(Bloomberg Opinion) -- There are plenty of reasons Deutsche Telekom AG and Vodafone Group Plc make for uneasy bedfellows. But if Europe’s biggest telecommunications firms can overcome their differences, they would benefit from forging a strong alliance for one of their biggest cost centers: towers.The structures on which mobile operators install their antennas have generated a flurry of dealmaking as valuations soar and European carriers sense an opportunity to reduce debt and costs. By some estimates, towers account for a third of total capital expenditures. Since July, more than $8 billion of deals have been announced in Europe.Sexy they are not. Yet towers are critical vertebrae for wireless networks, and are ever more in demand with the advent of 5G networks. The new technology, which promises to transmit bigger gobs of data at faster speeds, will depend on antennas with a shorter range than previous generations because of the spectrum of bandwidth being used. That means more towers will be needed to post more antennas at closer intervals to power a network, making it increasingly attractive for operators to share them.With that in mind, Vodafone is already separating out its towers arm. An umbrella company will hold the stakes in its U.K. joint venture with the local unit of Madrid-based Telefonica SA, as well as a combination in Italy with Telecom Italia SpA’s Inwit subsidiary, pending regulatory approval. Options are being evaluated for Vodafone’s similar assets across the rest of Europe. Germany is at the top of the list.Just last week, Deutsche Telekom, Vodafone and Telefonica agreed to work together to build as many as 6,000 mobile sites in a bid to cut costs. They could do more, and merging Vodafone’s towers with those of Deutsche Telekom, the larger rival, would make the most sense for both parties. The former German national carrier has intimated it’s open to “possible scenarios,” especially given the German government’s ambitious target of having 98% of German homes, every highway and all federal roads equipped with download speeds of 100 megabits per second by the end of 2022.The timing isn’t perfect. The two firms’ rivalry is intensifying in Germany after the British firm agreed to buy Liberty Global Plc’s local cable assets for 19 billion euros ($16.5 billion). In trying to stymie the deal, Deutsche Telekom Chief Executive Officer Tim Hoettges questioned the implications that foreign ownership of major television assets would have for German democracy.But a towers tie-up could yield three major benefits: It would reduce debt, underpin an improved sum-of-the-parts valuation, and cut exposure to major capital expenditures over the next decade. Hoettges teased the idea at a conference in Barcelona last week, saying, “I’m ready for an IPO, I’m ready for a partnership — if we find one.”Mimicking Vodafone’s Italian deal would be sensible. There, Vodafone had the more valuable assets, so it received a 2.1 billion-euro cash payment and a 37.5% stake in the firm, Inwit. Telecom Italia has a holding of the same size, with the remaining 30% publicly traded.In Germany, Deutsche Telekom would expect to receive the cash payment. It has 9,000 towers, and Vodafone just 4,000. And since towers companies can sustain higher levels of debt, that money needn’t come from Vodafone itself. The new firm’s higher leverage capacity might be able to fund the deal.With the cash, Deutsche Telekom could reduce its net debt, which is set to jump significantly when U.S. subsidiary T-Mobile U.S. Inc. seals the $58 billion acquisition of Sprint Corp., expected early next year. That will push debt above Deutsche Telekom’s target ratio, Bloomberg Intelligence analyst Aidan Cheslin estimates.The value of the new towers company could approach 15 billion euros, based on earnings estimates and peer valuations. By selling a minority stake to the public market, Vodafone and Deutsche Telekom would be able to raise more capital and highlight value of the towers businessThe main reason not to merge the operations — being able to brag your network is better than someone else’s — is meanwhile eroding, given the network-sharing agreement reached last week.The biggest hurdle to a deal might be antitrust concerns. But other deals that seemed a gamble — such as Deutsche Telekom merging its Dutch business with the that of Swedish rival Tele2 AB — have been cleared. The pace of towers combinations is accelerating. France’s Orange SA has hinted it’s also evaluating its infrastructure assets, and will reveal more details Dec. 4. Europe’s two biggest telecoms giants should do so too, and together.To contact the author of this story: Alex Webb at firstname.lastname@example.orgTo contact the editor responsible for this story: Melissa Pozsgay at email@example.comThis column does not necessarily reflect the opinion of the editorial board or Bloomberg LP and its owners.Alex Webb is a Bloomberg Opinion columnist covering Europe's technology, media and communications industries. He previously covered Apple and other technology companies for Bloomberg News in San Francisco.For more articles like this, please visit us at bloomberg.com/opinion©2019 Bloomberg L.P.
(Bloomberg) -- Sign up to our Brexit Bulletin, follow us @Brexit and subscribe to our podcast.Britain’s Labour party pledged to offer all consumers free fiber broadband within a decade by nationalizing phone carrier BT Group Plc’s Openreach unit at a cost of 20 billion pounds ($26 billion).BT shareholders would get newly-issued government bonds in return for their shares, Labour’s shadow chancellor, John McDonnell, said in a speech in Lancaster, England on Friday. Shares of BT fell as much as 3.7%.It’s the biggest new pledge of the election campaign from Labour, which already has plans to nationalize the postal service, the railways and water and energy utilities. The broadband effort would be financed in part with taxes on multinational companies such as Amazon.com Inc., Facebook Inc. and Alphabet Inc.’s Google. While the proposals may win over some voters, Labour may not be in a position to implement them. It has an average of 29% support in recent polls, trailing the Conservatives at 40%.“A Labour government will make broadband free for everybody,” party leader Jeremy Corbyn said at the campaign event at Lancaster University. “This is core infrastructure for the 21st century. It’s too important to be left to the corporations.”McDonnell said the new broadband pledge would be funded by asking “tech giants like Google and Facebook to pay a bit more” in proportion to their activities in the U.K. “So if a multinational has 10% of its sales, workforce, and operations in the U.K., they’re asked to pay tax on 10% of their global profits,” McDonnell said.While Labour puts the cost of the plan at about 20 billion pounds, BT’s Chief Executive Officer Philip Jansen said the proposal would cost almost five times that amount.BT shares were down 1.6% as of 12:29 p.m. in London, suggesting shareholders aren’t too worried about the nationalization risk. That gives the company a market value of about 19 billion pounds.“These are very very ambitious ideas,” Jansen said Friday in an interview on BBC Radio 4. “The Conservative Party have their own ambitious ideas for full fiber for everybody by 2025.”“How we do it is not straightforward, it needs funding,” Jansen said, putting the cost of such a roll-out over eight years at “not short of 100 billion pounds.”Lower Value?BT has been working to speed up its own full-fiber build and Jansen said the company’s shares have fallen on the recognition that “we’re going to be investing very very heavily.” Shareholders “are nursing massive losses on their investment” in BT if they’d bought it a few years ago, he said.Investors could get burned, as Openreach’s business would likely be undervalued in an expropriation, New Street analyst James Ratzer said in an email, adding that nationalization “rarely works well for shareholders.” Analysts at Jefferies put Openreach’s value at 13.5 billion pounds, flagging annual costs for operations and to service its high pension deficit.Labour’s McDonnell said the party has taken advice from lawyers to ensure its broadband plan fits within European Union state aid rules in case the U.K. is still in the bloc when the plans are carried out.Britain LaggingCorbyn’s plan is meant to solve a connectivity gap: Britain lags far behind other European nations when it comes to full-fiber coverage, which allows for gigabit-per-second download speeds. About 8% of the country is connected -- just under 2.5 million properties, according to a September report by communications regulator Ofcom. That compares with 63% for Spain and 86% for Portugal.As policymakers and regulators have been creating conditions to spur more competition with BT, rivals including Liberty Global Plc’s Virgin Media and Goldman Sachs Group Inc.-backed CityFibre have been jumping in to commit billions of pounds to infrastructure plans.“Those plans risk being shelved overnight,” Matthew Howett, an analyst at Assembly, said in an email. “This is a spectacularly bad take by the Labour Party.”The Labour announcement caused TalkTalk Telecom Group Plc to pause talks to sell a fiber project as the industry seeks clarity.Analysts are skeptical the government could roll out fiber more effectively than private industry and Howett pointed to delays and budget overruns from a state-led effort in Australia.It’s not the first time radical ideas have been proposed for BT’s Openreach unit, a national network of copper wire and fiber-optic cable that communication providers including BT, Comcast Corp.’s Sky and Vodafone Group Plc tap into to provide home internet to customers.BT was forced to legally separate the division from the rest of the company in recent years over concerns about competition, and that it wasn’t investing fast enough to roll out fiber, and some investors have suggested the company should fully spin it out into an independent, listed business to unlock value.‘Fantasy’ PlanNicky Morgan, the Conservative cabinet minister with responsibility for digital services, dismissed Corbyn’s plan in a statement as a “fantasy” that “would cost hardworking taxpayers tens of billions” of pounds.The Conservative Party’s own proposal for full-fiber broadband across the U.K. by 2025 -- eight years ahead of a previous government goal -- has raised eyebrows across the telecom industry, as some executives and analysts expressed skepticism about whether it’s doable, whether there’s consumer demand for the ultrafast internet service and how companies would make money.‘A Disaster’TechUK, the industry’s main trade body, called Labour’s plan “a disaster” for the telecom sector. “Renationalization would immediately halt the investment being driven not just by BT but the growing number of new and innovative companies that compete with BT,” said Chief Executive Officer Julian David.The announcement will provide more fodder for the arguments by Prime Minister Boris Johnson’s Conservatives that a Labour government risks plunging the country into an economic crisis. Chancellor of the Exchequer Sajid Javid over the weekend released analysis estimating Labour would raise spending by 1.2 trillion pounds over five years. McDonnell at the time called it “fake news.”McDonnell said Parliament would set the value of Openreach when it’s taken into public ownership and that shareholders would be compensated with government bonds.Under Labour’s plan, the roll-out would begin in areas with the worst broadband access, including rural communities, followed by towns and then by areas that are currently well-served by fast broadband.According to elections expert John Curtice, Corbyn’s chances of forming a majority government are “as close to zero” as it’s possible to get. The election is still hard to predict, and it is possible that Labour could yet win power, either on its own or with the support of smaller parties.(Updates with Corbyn remarks in fourth paragraph, McDonnell in fifth.)\--With assistance from Jennifer Ryan and Kit Rees.To contact the reporters on this story: Alex Morales in London at firstname.lastname@example.org;Thomas Seal in London at email@example.comTo contact the editors responsible for this story: Rebecca Penty at firstname.lastname@example.org, ;Tim Ross at email@example.com, Frank ConnellyFor more articles like this, please visit us at bloomberg.com©2019 Bloomberg L.P.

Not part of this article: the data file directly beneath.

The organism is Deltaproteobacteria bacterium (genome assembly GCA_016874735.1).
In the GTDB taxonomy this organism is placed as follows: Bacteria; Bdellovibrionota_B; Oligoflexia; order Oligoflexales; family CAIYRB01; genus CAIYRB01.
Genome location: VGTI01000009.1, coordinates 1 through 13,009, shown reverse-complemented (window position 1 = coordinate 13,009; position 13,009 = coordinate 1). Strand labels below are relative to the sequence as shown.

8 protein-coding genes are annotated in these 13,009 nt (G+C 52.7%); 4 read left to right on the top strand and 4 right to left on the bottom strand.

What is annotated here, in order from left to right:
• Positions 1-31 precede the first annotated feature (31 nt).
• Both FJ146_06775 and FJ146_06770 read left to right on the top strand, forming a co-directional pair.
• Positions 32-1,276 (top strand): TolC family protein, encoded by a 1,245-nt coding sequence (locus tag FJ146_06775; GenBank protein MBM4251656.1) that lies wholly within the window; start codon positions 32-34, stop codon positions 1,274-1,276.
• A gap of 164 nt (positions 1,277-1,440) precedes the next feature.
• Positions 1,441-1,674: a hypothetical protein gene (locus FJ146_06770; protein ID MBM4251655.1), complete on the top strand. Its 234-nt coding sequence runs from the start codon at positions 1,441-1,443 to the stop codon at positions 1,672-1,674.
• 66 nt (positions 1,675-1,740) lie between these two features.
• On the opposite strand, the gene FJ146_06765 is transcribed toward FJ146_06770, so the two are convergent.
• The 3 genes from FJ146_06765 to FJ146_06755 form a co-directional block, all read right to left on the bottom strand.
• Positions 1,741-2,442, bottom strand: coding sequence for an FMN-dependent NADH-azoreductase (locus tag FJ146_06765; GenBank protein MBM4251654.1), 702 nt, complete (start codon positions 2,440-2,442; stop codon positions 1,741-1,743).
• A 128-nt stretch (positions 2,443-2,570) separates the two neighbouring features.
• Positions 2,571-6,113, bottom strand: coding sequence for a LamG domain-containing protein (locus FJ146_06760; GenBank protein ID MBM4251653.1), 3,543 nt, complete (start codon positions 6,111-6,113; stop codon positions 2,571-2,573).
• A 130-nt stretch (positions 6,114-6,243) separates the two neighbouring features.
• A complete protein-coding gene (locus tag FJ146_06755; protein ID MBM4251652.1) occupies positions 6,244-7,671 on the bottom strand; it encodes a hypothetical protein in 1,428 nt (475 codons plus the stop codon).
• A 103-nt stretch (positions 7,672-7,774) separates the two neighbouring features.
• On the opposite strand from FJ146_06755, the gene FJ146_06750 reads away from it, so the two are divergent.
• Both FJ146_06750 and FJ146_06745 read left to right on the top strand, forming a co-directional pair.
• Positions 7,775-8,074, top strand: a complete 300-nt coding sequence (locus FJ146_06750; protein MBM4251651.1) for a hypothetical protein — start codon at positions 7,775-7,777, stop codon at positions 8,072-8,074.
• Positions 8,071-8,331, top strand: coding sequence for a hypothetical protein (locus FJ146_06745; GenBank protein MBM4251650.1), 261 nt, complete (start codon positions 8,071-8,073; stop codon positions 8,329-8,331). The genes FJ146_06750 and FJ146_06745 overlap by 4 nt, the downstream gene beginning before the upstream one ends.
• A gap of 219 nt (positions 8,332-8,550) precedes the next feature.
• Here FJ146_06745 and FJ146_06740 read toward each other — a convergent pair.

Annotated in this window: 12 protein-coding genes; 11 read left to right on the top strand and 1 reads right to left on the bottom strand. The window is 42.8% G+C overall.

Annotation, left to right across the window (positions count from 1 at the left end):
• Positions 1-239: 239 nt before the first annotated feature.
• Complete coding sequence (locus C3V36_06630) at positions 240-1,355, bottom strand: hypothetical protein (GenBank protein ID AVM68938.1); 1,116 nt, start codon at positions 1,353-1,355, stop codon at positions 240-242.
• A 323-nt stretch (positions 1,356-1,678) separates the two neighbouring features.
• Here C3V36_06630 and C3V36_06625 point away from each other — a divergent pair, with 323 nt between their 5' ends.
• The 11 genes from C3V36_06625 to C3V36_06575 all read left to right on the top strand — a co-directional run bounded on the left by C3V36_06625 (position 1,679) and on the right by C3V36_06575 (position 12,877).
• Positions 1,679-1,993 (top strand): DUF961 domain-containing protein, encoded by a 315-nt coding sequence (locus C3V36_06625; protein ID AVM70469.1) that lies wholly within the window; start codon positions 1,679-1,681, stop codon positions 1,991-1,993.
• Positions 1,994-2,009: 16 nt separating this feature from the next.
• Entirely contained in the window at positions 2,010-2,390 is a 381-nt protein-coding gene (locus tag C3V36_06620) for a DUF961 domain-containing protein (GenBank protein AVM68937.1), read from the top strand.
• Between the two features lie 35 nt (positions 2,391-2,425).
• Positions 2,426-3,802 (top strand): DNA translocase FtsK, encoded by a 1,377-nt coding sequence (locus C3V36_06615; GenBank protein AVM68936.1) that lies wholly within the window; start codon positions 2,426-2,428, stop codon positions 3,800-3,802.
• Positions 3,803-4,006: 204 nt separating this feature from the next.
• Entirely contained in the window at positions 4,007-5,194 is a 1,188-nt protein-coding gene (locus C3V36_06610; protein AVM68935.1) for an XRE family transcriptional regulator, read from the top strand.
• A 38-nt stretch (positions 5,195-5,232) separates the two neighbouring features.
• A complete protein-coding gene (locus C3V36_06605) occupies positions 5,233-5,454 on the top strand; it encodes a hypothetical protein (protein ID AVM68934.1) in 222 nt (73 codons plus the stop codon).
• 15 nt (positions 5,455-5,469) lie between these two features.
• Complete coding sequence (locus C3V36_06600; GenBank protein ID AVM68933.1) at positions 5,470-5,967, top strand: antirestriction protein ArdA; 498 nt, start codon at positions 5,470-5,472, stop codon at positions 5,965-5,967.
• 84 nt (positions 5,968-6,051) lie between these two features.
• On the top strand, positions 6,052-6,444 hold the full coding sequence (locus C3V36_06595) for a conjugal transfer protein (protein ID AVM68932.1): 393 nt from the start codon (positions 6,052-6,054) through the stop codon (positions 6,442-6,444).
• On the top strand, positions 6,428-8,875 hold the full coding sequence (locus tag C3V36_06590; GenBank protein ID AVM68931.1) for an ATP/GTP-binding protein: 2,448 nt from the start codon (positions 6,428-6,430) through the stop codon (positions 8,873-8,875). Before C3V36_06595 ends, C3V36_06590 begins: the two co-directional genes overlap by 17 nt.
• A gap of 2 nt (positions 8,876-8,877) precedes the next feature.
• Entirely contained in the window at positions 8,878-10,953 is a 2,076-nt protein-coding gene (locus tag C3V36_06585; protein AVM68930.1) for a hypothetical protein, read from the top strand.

Britain's opposition Labour Party plans to nationalise BT's broadband network to provide free internet for all if it wins power, making a radical election pledge to roll back 35 years of private ownership that caught both the company and its shareholders by surprise. Labour's proposed overhaul of the telecoms infrastructure, an addition to its already broad nationalisation plan, would be paid for by raising taxes on tech firms such as Alphabet's Google, Amazon and Facebook and using its Green Transformation fund. The announcement by Labour, which is currently lagging Prime Minister Boris Johnson's Conservatives in opinion polls ahead of the Dec. 12 election, sent BT's shares down as much as 3.7%, wiping nearly half a billion pounds off its market value.
The failed takeover of Liberty Global's Swiss unit UPC by Sunrise made industrial sense and would still be worth trying, Liberty Chief Financial Officer Charlie Bracken said on Wednesday. "If you look at the industrial logic of the deal it's very compelling," Bracken told the Morgan Stanley European TMT Conference in Barcelona, adding that he saw "a lot of reasons to monetise" the synergies it promised. Bracken also said that Liberty would look opportunistically at listing its local units to crystallise the value of their cash flows.
Sunrise Communications said on Wednesday it faces a hit of up to 125 million Swiss francs ($125 million) from its failed bid to buy Liberty Global's Swiss unit, as the U.S. cable company held out hopes a deal could be revived. Sunrise's costs from the failed 6.3 billion franc deal, halted after opposition from the Swiss telecommunication company's biggest shareholder, include a 50 million franc break-up fee to Liberty Global, as well as 19 million francs in underwriting fees and already-incurred integration costs of 24 million francs. Last month, Sunrise scrapped its takeover of Liberty's UPC Switzerland business when German firm Freenet, which holds 25% of the Swiss telecommunications group, balked on concerns the move was too expensive.